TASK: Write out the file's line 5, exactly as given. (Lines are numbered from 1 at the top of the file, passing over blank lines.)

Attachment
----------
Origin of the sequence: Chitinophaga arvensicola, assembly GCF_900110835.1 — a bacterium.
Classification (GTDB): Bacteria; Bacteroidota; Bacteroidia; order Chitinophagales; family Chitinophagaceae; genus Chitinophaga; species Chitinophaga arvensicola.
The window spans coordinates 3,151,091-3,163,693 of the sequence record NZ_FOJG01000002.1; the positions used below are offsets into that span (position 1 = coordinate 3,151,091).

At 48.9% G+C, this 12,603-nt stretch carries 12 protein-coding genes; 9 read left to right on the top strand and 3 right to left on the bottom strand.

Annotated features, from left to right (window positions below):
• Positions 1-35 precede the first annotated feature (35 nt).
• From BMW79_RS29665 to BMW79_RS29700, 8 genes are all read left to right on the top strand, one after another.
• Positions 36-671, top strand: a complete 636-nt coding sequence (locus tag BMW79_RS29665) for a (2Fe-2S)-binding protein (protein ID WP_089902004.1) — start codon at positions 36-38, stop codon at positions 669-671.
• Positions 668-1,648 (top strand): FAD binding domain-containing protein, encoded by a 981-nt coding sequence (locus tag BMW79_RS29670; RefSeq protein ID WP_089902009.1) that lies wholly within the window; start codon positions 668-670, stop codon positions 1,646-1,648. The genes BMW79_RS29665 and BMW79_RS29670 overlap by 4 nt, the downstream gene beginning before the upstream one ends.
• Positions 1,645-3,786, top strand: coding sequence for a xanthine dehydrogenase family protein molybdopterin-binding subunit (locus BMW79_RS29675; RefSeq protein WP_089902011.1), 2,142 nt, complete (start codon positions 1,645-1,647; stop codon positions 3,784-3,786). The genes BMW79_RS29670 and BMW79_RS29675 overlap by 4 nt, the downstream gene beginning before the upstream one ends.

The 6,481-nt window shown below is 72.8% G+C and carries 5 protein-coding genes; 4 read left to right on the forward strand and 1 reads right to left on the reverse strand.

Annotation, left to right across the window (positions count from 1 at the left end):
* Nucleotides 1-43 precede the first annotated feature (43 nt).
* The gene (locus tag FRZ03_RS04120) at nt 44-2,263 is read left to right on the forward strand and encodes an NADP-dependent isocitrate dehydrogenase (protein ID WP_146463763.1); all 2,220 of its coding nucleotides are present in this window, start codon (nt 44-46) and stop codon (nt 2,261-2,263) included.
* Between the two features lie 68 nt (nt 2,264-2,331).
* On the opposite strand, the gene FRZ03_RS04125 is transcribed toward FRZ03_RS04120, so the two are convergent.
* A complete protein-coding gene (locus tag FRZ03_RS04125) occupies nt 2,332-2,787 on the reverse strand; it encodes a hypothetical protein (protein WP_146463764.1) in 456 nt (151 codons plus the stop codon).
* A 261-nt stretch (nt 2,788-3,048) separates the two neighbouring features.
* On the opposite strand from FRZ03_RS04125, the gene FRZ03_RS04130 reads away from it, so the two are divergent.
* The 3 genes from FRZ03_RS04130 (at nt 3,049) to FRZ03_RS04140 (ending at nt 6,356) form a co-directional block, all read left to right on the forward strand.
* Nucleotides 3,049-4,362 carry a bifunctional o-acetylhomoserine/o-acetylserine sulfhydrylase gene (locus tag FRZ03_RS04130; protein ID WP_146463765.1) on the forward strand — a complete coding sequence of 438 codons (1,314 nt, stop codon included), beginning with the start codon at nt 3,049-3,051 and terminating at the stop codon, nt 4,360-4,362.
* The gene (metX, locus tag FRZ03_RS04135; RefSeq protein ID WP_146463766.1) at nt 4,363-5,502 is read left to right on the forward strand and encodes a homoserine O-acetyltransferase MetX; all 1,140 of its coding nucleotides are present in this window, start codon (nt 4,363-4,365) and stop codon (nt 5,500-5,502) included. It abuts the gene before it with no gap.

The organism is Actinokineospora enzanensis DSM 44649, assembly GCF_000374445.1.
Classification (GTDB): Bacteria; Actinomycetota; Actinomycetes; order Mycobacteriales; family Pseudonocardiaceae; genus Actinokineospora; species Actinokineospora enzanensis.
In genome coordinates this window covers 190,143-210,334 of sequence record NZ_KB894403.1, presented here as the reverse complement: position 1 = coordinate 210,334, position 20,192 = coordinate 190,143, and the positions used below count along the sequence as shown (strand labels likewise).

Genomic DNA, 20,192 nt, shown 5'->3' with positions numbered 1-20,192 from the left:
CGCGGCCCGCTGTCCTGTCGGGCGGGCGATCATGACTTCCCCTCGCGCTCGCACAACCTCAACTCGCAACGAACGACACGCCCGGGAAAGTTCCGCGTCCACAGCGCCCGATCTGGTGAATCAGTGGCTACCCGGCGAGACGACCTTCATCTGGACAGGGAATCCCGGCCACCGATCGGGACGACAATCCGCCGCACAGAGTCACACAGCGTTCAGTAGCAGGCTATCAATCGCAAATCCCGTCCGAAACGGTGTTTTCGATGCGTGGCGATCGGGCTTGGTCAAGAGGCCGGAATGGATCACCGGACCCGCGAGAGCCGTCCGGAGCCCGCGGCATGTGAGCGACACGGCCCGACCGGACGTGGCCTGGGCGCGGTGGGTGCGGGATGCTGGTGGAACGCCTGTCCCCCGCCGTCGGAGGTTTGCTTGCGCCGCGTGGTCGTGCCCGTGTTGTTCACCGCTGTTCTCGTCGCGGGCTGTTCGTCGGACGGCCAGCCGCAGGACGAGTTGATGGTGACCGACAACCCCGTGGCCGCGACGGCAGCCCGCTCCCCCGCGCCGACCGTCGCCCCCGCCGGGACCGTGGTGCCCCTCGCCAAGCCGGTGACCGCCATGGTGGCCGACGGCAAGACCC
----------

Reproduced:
Annotated features, from left to right (window positions below):